Q&A: Anberlin Get Ready to Say Goodbye
After 12 years and seven albums, Florida-based alt-rock collective Anberlin are getting ready to say goodbye. In January, it was announced that the band would release one more album through Tooth & Nail Records (Slowborn, available July 22) and embark upon a farewell tour, which includes performing at every date on this year’s Vans Warped Tour (including July 4 in Toronto).
While an official end-date to the lifespan of Anberlin hasn’t yet been determined, the band – Stephen Christian (vocals, guitar), Deon Rexroat (bass), Joseph Milligan (guitar), Nathan Young (drums), and Christian McAlhaney (guitar) – recognizes that now is the time to pull the curtain closed.
Riffyou.com recently got in touch with Deon Rexroat to discuss why now is the right time to walk away; what emotions are being felt along the way; how fans are coping; and what we can expect from Slowborn.
RY: How has Warped Tour 2014 treated you thus far? How much of an impact would you say the festival has had on your career?
Deon: “Warped is Warped. It’s tough the first few days, but once you get settled in it can be a lot of fun. It puts us in front of long-time fans as well as new listeners every day, so it’s definitely good for us even at the end of our career.”
RY: As everyone is aware, Anberlin is drawing to a close. Why is now the right time for you guys to retire the band?
Deon: “It simply is. We looked at each other and said, ‘we’re no longer on the same page and it’s affecting the band.’ It’s better to stop now while we are strong and doing well rather than to wither away.”
RY: Some bands just breakup without providing fans with any warning. Why did you opt to announce ahead of time that this tour and the Lowborn album would be your last?
Deon: “It seemed proper to give our fans warning that the end is near and definite after 12 years of loyalty. We don’t want to just disappear and say ‘too bad you missed it.’ We want to have one last party with everyone.”
RY: I’d imagine you’re experiencing a myriad of emotions during this final run. Which have come to the surface the most?
Deon: “Nostalgia. That’s an emotion, right? It’s really hard not to look back on one’s career knowing it is coming to a close and feel something as you realize what a great 12 years it has been.”
RY: How much reflection have you been doing, versus trying to take in and appreciate what’s happening in front of you?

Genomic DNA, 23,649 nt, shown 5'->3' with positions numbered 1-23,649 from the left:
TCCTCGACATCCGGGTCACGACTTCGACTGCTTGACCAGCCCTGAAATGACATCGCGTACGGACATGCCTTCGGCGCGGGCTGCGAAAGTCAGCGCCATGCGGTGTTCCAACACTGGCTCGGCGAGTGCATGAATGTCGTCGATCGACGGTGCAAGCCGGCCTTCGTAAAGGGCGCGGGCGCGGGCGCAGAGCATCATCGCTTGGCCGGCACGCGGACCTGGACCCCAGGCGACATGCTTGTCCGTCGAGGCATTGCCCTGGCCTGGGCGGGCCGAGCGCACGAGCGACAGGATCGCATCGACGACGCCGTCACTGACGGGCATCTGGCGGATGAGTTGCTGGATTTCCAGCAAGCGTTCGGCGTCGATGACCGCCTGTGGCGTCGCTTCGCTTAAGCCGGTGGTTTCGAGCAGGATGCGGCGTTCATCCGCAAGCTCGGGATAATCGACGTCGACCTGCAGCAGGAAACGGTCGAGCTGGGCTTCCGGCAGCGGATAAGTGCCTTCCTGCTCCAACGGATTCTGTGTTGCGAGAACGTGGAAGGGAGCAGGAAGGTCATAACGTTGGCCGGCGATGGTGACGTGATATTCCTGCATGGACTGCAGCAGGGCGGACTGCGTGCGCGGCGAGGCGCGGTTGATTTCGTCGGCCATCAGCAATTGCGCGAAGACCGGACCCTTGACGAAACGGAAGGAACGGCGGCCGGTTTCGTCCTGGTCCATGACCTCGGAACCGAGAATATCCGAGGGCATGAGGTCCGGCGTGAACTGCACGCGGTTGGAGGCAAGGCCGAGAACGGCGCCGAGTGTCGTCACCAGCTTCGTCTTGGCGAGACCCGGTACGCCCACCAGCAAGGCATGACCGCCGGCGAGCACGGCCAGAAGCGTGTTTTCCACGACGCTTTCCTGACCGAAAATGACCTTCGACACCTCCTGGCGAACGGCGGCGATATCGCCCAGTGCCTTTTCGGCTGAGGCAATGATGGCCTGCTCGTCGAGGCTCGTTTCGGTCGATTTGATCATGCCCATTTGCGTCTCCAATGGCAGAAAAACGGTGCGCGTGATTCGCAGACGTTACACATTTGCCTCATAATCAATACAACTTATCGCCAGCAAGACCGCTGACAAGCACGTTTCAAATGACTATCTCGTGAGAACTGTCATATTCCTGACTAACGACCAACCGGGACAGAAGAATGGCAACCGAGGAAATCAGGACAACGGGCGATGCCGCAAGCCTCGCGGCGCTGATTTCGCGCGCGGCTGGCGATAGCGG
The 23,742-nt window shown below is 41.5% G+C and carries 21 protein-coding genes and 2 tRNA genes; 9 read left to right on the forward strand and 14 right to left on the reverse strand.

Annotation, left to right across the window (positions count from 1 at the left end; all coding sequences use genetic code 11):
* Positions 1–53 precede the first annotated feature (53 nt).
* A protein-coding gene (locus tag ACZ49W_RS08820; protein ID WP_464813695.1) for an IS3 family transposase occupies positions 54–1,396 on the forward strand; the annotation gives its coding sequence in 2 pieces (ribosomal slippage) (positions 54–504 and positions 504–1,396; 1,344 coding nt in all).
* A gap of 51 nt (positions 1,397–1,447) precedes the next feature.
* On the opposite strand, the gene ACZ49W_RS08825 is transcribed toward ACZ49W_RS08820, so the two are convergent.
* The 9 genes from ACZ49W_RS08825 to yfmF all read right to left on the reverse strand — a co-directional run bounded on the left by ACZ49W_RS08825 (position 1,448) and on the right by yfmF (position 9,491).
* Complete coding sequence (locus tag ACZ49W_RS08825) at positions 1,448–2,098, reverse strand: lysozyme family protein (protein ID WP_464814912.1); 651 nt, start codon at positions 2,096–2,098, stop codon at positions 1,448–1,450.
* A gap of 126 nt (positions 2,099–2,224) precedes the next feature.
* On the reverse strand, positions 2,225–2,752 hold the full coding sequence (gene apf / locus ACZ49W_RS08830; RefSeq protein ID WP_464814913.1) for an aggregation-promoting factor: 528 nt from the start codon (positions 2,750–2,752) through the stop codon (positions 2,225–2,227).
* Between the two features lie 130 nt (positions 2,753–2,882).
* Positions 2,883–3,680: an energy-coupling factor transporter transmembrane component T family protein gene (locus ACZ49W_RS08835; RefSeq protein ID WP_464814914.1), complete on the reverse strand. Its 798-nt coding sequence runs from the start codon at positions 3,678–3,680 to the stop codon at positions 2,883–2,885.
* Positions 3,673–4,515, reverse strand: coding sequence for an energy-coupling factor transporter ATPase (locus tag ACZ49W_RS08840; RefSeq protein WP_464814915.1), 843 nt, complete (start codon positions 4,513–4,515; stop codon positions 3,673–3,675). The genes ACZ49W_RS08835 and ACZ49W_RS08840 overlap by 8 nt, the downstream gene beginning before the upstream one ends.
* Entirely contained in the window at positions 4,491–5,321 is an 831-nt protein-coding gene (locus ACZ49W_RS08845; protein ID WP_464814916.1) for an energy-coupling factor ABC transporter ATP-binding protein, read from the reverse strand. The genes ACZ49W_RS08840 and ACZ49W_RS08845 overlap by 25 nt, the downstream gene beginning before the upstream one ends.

Deon: “I am really focused on taking it all in before it’s over. This is my last year in this band and I want to enjoy it and remember everything about it.”
RY: What types of conversations have you been having with fans?
Deon: “Mostly people ask ‘why?’ or ‘what next?’ It’s tough to truly answer them, but we do our best. The why is simple, we’re done with Anberlin. That’s hard for fans to understand and accept, but we are leaving behind a lot of music. We won’t ever truly be gone. The ‘what next?’ is the tough one because it’s different for all of us and always uncertain. I think we all know what we’d like to do, but who knows what next year will be like?”
RY: What are your plans once Anberlin comes to a close?
Deon: “For me, playing and being a part of music is still my dream, so continuing that is what I want to work towards. I don’t know what form that will take, but it’s worth giving it a shot.”
RY: You’re tour page indicates dates happening through November. Any idea regarding when the final show will be? Anything special planned for that night?
Deon: “We know when and where it will be, but we just haven’t announced it yet. I’m not sure what will happen that night. I feel like trying to plan anything on a night like that would take away from the feeling, so my only plan is to just let it happen.”
RY: What can you tell us about Lowborn? How does it sound and what kind of subject matter are you touching on?
Deon: “It definitely sounds different. Of course there is the underlying personality that makes it Anberlin, but we did take the liberty to do whatever we wanted. If there is ever a time you should not hold back, it’s during your final album. And that goes for lyrics as well. Much of Stephen’s subject matter is dealing with the end and certain feelings about that. One friend made the statement that she had never heard him be so transparent before.”
RY: Did you feel any type of pressure with this album considering that it’s going to be your last?
Deon: “In a way, yes, but I think it was overshadowed by the realization each of us had during that process that this was the last time we would be recording together. It was important to enjoy the process more than dwell on anyone’s expectations.”
RY: In your wildest dreams, did you ever anticipate that Anberlin would have had the success and longevity that it has?
Deon: “Obviously, I believed in myself and our band or else what is the point? However, I never knew we would actually be able to take it this far. In the beginning, I had a list of goals I wanted to accomplish and I remember at one point realizing that all of my early goals were met. It was a great feeling to ask myself, ‘what do I want to accomplish next?’ I even have that question now that the band is ending. ‘What do I want to accomplish next?’”
RY: Bands like yours mean a lot to people for many different reasons. What message would you like to leave with your fans?
Deon: “Don’t be sad that this is ending. Remember the songs that mean something to you because you still have them as long you care to listen. With music and art, the artist leaves a piece of himself behind in his work. I like to think that not only can current fans always listen to our songs, but also that new people will continually discover Anberlin because of the music we will be leaving behind.”
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